run regular Docker images in KVM/Qemu
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pmorjan network: remove work-around for macvtap on kernel <= 4.4
Minimum kernel version is 4.8.

Signed-off-by: Peter Morjan <peter.morjan@de.ibm.com>
Latest commit 54ad0d2 Nov 16, 2018

README.md

Build Status

runq

runq is a hypervisor-based Docker runtime based on runc to run regular Docker images in a lightweight KVM/Qemu virtual machine. The focus is on solving real problems, not on number of features.

Key differences to other hypervisor-based runtimes:

  • minimalistic design, small code base
  • no modification to existing Docker tools (dockerd, containerd, runc...)
  • coexistence of runq containers and regular runc containers
  • no extra state outside of Docker (no libvirt, no changes to /var/run/...)
  • simple init daemon, no systemd, no busybox
  • no custom guest kernel or custom qemu needed
  • runs on x86_64 and s390x

runc vs. runq

       runc container                   runq container
       +-------------------------+      +-------------------------+
       |                         |      | +---------------------+ |
       |                         |      | |                  VM | |
       |                         |      | |                     | |
       |                         |      | |                     | |
       |       application       |      | |     application     | |
       |                         |      | |                     | |
       |                         |      | |                     | |
       |                         |      | +---------------------+ |
       |                         |      | |     guest kernel    | |
       |                         |      | +---------------------+ |
       |                         |      |           qemu          |
       +-------------------------+      +-------------------------+
 ----------------------------------------------------------------------
                                host kernel

Installation

runq requires a host kernel >= 4.8 with KVM and VHOST_VSOCK support enabled. The easiest way to build runq and to put all dependencies together is using Docker. For fast development cycles a regular build environment might be more efficient. For this refer to section Developing runq below.

# get the source
git clone https://github.com/gotoz/runq.git
cd runq

# compile and create a release tar file in Docker container
make release

# install runq to `/var/lib/runq`
make release-install

Register runq as Docker runtime with appropriate defaults. See daemon.json for more options.

/etc/docker/daemon.json
{
  "runtimes": {
    "runq": {
      "path": "/var/lib/runq/runq",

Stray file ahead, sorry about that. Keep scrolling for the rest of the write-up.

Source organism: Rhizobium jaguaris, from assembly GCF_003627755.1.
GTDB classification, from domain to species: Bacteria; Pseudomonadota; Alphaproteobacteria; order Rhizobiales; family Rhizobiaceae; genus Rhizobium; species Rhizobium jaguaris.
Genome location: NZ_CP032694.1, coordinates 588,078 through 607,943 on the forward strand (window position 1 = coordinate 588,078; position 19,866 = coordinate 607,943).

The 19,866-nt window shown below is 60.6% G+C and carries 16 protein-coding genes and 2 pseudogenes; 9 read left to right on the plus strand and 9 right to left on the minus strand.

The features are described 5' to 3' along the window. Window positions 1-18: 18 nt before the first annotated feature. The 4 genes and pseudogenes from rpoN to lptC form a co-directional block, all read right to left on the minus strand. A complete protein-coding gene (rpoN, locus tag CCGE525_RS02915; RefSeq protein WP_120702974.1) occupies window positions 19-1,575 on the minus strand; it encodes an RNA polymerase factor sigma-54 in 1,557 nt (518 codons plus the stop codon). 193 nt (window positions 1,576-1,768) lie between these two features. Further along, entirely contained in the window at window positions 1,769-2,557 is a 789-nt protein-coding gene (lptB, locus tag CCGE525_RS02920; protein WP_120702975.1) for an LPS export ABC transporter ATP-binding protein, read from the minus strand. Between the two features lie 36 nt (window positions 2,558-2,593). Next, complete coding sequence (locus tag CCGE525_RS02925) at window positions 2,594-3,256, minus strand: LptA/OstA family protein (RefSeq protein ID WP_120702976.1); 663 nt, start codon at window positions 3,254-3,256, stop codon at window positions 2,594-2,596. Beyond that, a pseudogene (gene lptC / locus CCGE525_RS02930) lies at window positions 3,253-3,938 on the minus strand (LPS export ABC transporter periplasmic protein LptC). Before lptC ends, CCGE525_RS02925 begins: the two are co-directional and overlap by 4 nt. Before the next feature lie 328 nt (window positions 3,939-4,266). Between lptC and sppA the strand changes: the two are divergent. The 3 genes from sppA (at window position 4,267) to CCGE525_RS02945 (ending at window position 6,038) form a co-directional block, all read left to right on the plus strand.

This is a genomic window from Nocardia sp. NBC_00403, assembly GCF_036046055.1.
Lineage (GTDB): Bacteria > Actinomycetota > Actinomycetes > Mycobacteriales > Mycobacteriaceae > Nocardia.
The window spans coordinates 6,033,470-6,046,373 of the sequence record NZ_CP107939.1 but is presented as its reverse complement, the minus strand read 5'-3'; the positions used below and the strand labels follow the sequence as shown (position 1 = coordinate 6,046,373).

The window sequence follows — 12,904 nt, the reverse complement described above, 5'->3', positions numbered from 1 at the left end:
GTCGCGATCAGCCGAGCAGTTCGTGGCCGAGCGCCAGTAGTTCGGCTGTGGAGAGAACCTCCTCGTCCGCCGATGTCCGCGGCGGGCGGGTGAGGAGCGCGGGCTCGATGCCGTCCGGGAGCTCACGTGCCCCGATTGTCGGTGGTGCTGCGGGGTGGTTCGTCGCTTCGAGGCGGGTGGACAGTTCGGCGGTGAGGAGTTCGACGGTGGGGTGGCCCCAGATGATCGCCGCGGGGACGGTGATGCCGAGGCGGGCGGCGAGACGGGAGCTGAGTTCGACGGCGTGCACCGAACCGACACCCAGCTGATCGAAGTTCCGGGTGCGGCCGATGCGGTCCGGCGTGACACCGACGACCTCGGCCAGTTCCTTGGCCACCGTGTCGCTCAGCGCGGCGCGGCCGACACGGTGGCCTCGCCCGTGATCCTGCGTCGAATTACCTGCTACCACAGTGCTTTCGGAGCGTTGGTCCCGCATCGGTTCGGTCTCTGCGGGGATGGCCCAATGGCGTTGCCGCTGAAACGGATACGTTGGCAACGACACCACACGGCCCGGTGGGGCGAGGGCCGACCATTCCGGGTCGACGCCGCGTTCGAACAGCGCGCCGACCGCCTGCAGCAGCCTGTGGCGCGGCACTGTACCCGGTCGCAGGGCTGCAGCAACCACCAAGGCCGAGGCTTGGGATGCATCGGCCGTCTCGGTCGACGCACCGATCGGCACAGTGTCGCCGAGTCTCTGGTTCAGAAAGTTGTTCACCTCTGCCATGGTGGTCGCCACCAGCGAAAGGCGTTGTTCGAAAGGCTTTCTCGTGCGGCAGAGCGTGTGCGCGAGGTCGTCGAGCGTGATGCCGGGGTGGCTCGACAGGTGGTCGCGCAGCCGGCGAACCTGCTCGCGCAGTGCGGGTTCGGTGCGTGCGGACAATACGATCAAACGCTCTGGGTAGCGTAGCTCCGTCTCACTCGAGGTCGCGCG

"runtimeArgs": [
        "--cpu", "1",
        "--mem", "256",
        "--dns", "8.8.8.8,8.8.4.4"
      ]
    }
  }
}

reload Docker config

systemctl reload docker.service

TLS certificates

runq-exec creates a secure connection between host and VM guests. Users of runq-exec are authenticated via a client certificate. Access to the client certificate must be limitted to Docker users only.

The CA and server certificates must be installed in /var/lib/runq/qemu/certs. Access must be limmited to the root user only.

Examples of server and client TLS certificates can be created with the script:

/var/lib/runq/qemu/mkcerts.sh

Note: The host must provide sufficient entropy to the VM guests. If there is not enough entropie available booting of guests can fail with a timeout error. The entropy that's currently available can be checked with:

cat /proc/sys/kernel/random/entropy_avail

The number returned should always be greater than 1000.

Kernel module vhost_vsock

The kernel module vhost_vsock must be loaded on the host. This can be achieved by creating a config file for the systemd-modules-load service: /etc/modules-load.d/vhost-vsock.conf:

# Load vhost_vsock for runq
vhost_vsock

Usage examples

the simplest example

docker run --runtime runq -ti busybox sh

custom VM with 512MiB memory and 2 CPUs

docker run --runtime runq -e RUNQ_MEM=512 -e RUNQ_CPU=2 -ti busybox sh

allow loading of extra kernel modules by adding the SYS_MODULE capabilitiy

docker run --runtime runq --cap-add sys_module -ti busybox sh -c "modprobe brd && lsmod"

full example PostgreSQL with custom storage

dd if=/dev/zero of=data.img bs=1M count=200
mkfs.ext4 -F data.img

docker run \
    --runtime runq \
    --name pgserver \
    -e RUNQ_CPU=2 \
    -e RUNQ_MEM=512 \
    -e POSTGRES_PASSWORD=mysecret \
    -v $PWD/data.img:/dev/runq/0001/writeback/ext4/var/lib/postgresql \
    -d postgres:alpine

sleep 10

docker run \
    --runtime runq \
    --link pgserver:postgres \
    --rm \
    -e PGPASSWORD=mysecret \
    postgres:alpine psql -h postgres -U postgres -c "select 42 as answer;"

#  answer
# --------
#      42
# (1 row)

runq Components

   docker cli
      dockerd engine
         docker-containerd-shim
               runq                                           container
              +--------------------------------------------------------+
              |                                                        |
  docker0     |                                                  VM    |